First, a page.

The latest in a rising number of Kremlin-appointed officials to be assassinated as the Kremlin strives to tighten its hold on seized territory is a Russian proxy leader in command of a town in the occupied Zaporizhzhia region of Ukraine who was killed by a car bomb.
According to Vladimir Rogov, a spokesman of the local Russian-proxy administration, Ivan Sushko, the leader of Mykhailivka in the Zaporizhzhia region, was blown up when a bomb hidden underneath the seat of his vehicle by unknown perpetrators exploded.
Sushko was taken to a hospital following the explosion in a severe condition, but he passed away there due to his injuries, according to a Telegram post by Rogov. Before being selected to govern Mykahilivka in April, Sushko reportedly made his income as a toastmaster at weddings and as Santa Claus.
His death came only one day after local officials claimed another Russian proxy leader survived a similar murder attempt.
Igor Telegin, the Russian-appointed deputy head of domestic policy for occupied Kherson, reportedly had injuries all over his body when a radio-controlled bomb was detonated near his car late Monday. He was then reportedly transferred to a hospital. Authorities in the area maintain that he is still “alive and well” and has “no issues.”
At least two further people chosen to lead the “new” Russian-controlled governments were recently slain. Local officials reported that Vitaly Gura, a representative in the Kherson area town of Nova Kakhovka, passed away on August 6 after being shot close to his residence. Another official in Russian-controlled Kherson, Dmitry Savluchenko, was killed in a car bombing in late June, which the Kremlin referred to as a “terrorist incident.”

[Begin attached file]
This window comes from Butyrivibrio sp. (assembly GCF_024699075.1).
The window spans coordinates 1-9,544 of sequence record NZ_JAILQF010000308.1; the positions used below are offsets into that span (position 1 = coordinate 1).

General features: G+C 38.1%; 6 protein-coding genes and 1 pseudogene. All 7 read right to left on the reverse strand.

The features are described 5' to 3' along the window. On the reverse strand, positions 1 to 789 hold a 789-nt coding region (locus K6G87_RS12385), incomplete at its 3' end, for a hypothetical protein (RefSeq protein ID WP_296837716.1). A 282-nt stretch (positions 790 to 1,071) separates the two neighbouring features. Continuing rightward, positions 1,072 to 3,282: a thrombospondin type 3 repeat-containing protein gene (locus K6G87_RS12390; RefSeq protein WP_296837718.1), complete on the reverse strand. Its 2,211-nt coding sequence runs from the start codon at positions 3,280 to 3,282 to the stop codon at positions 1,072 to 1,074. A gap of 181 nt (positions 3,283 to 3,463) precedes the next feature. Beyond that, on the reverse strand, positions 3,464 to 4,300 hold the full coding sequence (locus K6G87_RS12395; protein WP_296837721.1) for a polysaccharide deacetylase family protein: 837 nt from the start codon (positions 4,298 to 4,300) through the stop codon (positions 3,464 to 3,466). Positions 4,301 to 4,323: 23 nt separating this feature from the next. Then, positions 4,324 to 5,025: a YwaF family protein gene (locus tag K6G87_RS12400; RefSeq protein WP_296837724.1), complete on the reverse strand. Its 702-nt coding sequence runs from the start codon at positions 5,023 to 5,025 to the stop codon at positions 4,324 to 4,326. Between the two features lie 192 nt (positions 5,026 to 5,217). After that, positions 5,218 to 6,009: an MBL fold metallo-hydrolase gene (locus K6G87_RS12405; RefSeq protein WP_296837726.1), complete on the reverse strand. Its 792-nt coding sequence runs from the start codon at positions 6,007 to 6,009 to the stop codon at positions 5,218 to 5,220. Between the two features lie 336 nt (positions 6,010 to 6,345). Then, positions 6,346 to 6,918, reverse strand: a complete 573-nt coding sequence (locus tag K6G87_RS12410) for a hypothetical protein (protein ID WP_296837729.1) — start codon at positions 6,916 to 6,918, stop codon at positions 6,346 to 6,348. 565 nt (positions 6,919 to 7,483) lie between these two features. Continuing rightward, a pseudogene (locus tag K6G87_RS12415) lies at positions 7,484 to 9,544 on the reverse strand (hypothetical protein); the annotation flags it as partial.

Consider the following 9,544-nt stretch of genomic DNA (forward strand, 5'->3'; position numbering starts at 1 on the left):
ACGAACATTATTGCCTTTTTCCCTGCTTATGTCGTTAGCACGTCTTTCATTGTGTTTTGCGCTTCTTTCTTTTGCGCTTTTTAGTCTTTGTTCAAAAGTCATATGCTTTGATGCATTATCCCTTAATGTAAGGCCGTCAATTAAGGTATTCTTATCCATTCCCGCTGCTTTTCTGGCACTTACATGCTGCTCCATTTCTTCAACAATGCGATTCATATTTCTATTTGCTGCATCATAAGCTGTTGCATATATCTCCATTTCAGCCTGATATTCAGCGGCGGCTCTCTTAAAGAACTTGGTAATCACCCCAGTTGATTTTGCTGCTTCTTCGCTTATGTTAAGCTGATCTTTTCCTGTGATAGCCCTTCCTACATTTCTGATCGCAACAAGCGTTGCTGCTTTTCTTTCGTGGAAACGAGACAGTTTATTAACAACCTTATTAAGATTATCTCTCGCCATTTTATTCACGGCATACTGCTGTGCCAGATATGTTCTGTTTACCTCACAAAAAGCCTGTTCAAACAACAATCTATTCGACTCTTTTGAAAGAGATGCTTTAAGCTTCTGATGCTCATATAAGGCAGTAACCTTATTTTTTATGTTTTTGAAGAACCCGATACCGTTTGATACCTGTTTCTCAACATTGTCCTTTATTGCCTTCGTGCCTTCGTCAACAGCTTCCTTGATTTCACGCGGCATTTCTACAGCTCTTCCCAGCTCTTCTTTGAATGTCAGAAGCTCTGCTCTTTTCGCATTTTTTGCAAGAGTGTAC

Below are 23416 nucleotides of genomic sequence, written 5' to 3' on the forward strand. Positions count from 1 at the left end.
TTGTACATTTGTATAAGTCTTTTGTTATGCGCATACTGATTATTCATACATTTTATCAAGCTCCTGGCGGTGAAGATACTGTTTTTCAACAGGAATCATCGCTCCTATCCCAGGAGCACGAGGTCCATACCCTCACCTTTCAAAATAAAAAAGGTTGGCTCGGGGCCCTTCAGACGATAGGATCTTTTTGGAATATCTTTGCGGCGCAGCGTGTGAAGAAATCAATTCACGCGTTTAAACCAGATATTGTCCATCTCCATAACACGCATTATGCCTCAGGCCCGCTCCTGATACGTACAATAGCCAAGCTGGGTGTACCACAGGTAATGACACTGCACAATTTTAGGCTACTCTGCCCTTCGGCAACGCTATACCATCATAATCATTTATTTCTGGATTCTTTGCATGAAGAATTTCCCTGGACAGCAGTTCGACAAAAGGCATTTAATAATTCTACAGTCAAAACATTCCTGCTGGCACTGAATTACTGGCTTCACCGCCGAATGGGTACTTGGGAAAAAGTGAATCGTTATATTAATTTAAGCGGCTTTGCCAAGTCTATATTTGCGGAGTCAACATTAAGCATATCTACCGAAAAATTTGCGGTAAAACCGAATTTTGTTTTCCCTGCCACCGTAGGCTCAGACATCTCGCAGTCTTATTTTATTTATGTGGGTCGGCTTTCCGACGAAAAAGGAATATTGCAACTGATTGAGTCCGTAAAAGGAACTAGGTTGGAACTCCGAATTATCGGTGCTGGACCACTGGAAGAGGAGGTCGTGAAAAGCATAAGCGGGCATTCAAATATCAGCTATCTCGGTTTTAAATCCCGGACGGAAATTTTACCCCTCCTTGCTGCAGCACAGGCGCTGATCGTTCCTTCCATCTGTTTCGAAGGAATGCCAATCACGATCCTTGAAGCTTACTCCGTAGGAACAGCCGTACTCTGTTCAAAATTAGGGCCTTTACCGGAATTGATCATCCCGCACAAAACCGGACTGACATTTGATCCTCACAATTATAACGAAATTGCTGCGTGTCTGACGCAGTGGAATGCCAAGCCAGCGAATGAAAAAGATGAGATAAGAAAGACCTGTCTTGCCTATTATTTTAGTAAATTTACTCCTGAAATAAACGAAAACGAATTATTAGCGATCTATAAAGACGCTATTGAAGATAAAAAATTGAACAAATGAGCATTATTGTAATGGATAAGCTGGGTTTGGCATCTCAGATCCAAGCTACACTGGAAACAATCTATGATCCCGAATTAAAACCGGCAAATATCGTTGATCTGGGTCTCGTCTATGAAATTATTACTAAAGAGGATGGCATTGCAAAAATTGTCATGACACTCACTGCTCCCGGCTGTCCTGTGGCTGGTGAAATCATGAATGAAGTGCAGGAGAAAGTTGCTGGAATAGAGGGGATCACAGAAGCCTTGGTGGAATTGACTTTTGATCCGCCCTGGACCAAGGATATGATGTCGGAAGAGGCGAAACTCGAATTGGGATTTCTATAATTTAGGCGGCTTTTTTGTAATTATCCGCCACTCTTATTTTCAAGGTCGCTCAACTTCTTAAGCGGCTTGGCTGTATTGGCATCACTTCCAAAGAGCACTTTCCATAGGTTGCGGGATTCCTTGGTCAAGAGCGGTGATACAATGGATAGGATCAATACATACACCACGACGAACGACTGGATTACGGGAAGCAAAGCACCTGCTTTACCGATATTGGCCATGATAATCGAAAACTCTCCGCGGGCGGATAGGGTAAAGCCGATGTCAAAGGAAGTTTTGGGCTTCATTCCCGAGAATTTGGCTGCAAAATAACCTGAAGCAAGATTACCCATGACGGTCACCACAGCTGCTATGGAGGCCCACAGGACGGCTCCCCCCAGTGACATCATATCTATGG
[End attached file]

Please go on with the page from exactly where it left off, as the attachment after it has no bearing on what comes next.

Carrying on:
Although Ukrainian authorities claim they believe an underground network is actively thwarting Russia’s takeover by removing Russian-backed officials one at a time, Russian proxy leaders have accused Ukrainian forces for the assassinations.
The most recent killing occurred precisely six months after Russia began its full-scale invasion, which unleashed destruction and airstrikes as Russian troops attempted but failed to seize the Ukrainian capital and impose new leadership. It also occurred as Ukrainians celebrated Independence Day and the U.S. announced the addition of nearly $3 billion in military aid.
“Half a year ago Russia declared war on us. On Feb. 24, all of Ukraine heard the explosions and shots. And on Aug. 24, the words Happy Independence Day were not meant to be heard. On Feb. 24, they told us, ‘you have no chance.’ On Aug. 24, we say, Happy Independence Day, Ukraine!” Ukrainian President Volodymyr Zelensky said in a speech Wednesday.
“The enemy thought we would meet them with flowers and Champagne. Instead, they received funeral wreaths and Molotov cocktails.… The occupants believed a [Russian] parade would be held in the center of our capital within a few days. Today on [the main street] it’s possible see that parade…. Burned up, ruined and destroyed” Russian military equipment, Zelensky said.
Zelensky threatened to retake all of the region that Russian soldiers had occupied, promising “no concessions.”
“Don’t want your soldiers to die? Free our land. Don’t want your mothers to cry? Free our land,” he said.
In the meantime, Russia tried to downplay its military defeats in Ukraine over the Ukrainian holiday. At a meeting with defense officials, Russian Defense Minister Sergei Shoigu admitted a slowing in Moscow’s territorial expansion but insisted it was intentional in order to “avoid victims among civilians,” according to the TASS news agency.
Following its designation of the east of Ukraine as its new objective after realizing a full takeover had failed, Russian intelligence, according to British intelligence, has made “limited progress.”